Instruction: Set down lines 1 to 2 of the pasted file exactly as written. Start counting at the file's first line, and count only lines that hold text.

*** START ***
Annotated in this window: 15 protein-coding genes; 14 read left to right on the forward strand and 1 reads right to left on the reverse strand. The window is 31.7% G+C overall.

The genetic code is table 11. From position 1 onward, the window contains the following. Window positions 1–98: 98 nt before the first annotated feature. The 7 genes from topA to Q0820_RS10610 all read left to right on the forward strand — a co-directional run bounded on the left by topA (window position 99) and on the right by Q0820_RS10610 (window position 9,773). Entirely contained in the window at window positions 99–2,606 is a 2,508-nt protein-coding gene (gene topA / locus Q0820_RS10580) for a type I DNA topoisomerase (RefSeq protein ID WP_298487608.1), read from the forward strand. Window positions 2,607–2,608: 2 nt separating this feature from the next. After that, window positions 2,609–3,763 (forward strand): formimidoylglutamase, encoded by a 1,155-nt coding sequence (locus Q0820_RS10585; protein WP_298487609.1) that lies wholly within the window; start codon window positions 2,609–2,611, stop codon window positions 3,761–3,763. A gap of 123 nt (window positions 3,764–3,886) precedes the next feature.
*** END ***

Annotated in this window: 15 protein-coding genes; 14 read left to right on the forward strand and 1 reads right to left on the reverse strand. The window is 31.7% G+C overall.

The genetic code is table 11. From position 1 onward, the window contains the following. Window positions 1–98: 98 nt before the first annotated feature. The 7 genes from topA to Q0820_RS10610 all read left to right on the forward strand — a co-directional run bounded on the left by topA (window position 99) and on the right by Q0820_RS10610 (window position 9,773). Entirely contained in the window at window positions 99–2,606 is a 2,508-nt protein-coding gene (gene topA / locus Q0820_RS10580) for a type I DNA topoisomerase (RefSeq protein ID WP_298487608.1), read from the forward strand. Window positions 2,607–2,608: 2 nt separating this feature from the next. After that, window positions 2,609–3,763 (forward strand): formimidoylglutamase, encoded by a 1,155-nt coding sequence (locus Q0820_RS10585; protein WP_298487609.1) that lies wholly within the window; start codon window positions 2,609–2,611, stop codon window positions 3,761–3,763. A gap of 123 nt (window positions 3,764–3,886) precedes the next feature.